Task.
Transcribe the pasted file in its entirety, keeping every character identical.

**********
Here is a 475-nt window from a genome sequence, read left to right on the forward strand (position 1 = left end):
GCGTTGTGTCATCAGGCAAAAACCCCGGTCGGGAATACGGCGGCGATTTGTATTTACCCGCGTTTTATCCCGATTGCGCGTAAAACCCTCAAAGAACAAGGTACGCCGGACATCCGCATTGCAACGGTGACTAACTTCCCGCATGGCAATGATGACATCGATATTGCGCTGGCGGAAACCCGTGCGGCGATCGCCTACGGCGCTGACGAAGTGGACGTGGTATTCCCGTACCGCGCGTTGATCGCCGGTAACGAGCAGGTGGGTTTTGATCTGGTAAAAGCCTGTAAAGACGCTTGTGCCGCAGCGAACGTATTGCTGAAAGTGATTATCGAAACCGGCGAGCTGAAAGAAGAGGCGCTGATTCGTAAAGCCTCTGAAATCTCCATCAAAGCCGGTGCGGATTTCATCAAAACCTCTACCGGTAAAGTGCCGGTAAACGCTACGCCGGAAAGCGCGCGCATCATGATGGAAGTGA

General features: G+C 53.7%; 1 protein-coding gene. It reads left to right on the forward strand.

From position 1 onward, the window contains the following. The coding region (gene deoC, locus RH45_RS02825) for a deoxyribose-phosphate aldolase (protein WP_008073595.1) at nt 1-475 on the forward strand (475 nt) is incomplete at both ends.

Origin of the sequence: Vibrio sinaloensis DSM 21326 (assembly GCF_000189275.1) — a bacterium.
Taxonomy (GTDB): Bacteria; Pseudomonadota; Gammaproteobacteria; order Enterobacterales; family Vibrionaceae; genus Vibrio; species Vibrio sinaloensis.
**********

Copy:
Here is a 475-nt window from a genome sequence, read left to right on the forward strand (position 1 = left end):
GCGTTGTGTCATCAGGCAAAAACCCCGGTCGGGAATACGGCGGCGATTTGTATTTACCCGCGTTTTATCCCGATTGCGCGTAAAACCCTCAAAGAACAAGGTACGCCGGACATCCGCATTGCAACGGTGACTAACTTCCCGCATGGCAATGATGACATCGATATTGCGCTGGCGGAAACCCGTGCGGCGATCGCCTACGGCGCTGACGAAGTGGACGTGGTATTCCCGTACCGCGCGTTGATCGCCGGTAACGAGCAGGTGGGTTTTGATCTGGTAAAAGCCTGTAAAGACGCTTGTGCCGCAGCGAACGTATTGCTGAAAGTGATTATCGAAACCGGCGAGCTGAAAGAAGAGGCGCTGATTCGTAAAGCCTCTGAAATCTCCATCAAAGCCGGTGCGGATTTCATCAAAACCTCTACCGGTAAAGTGCCGGTAAACGCTACGCCGGAAAGCGCGCGCATCATGATGGAAGTGA

General features: G+C 53.7%; 1 protein-coding gene. It reads left to right on the forward strand.

From position 1 onward, the window contains the following. The coding region (gene deoC, locus RH45_RS02825) for a deoxyribose-phosphate aldolase (protein WP_008073595.1) at nt 1-475 on the forward strand (475 nt) is incomplete at both ends.

Origin of the sequence: Vibrio sinaloensis DSM 21326 (assembly GCF_000189275.1) — a bacterium.
Taxonomy (GTDB): Bacteria; Pseudomonadota; Gammaproteobacteria; order Enterobacterales; family Vibrionaceae; genus Vibrio; species Vibrio sinaloensis.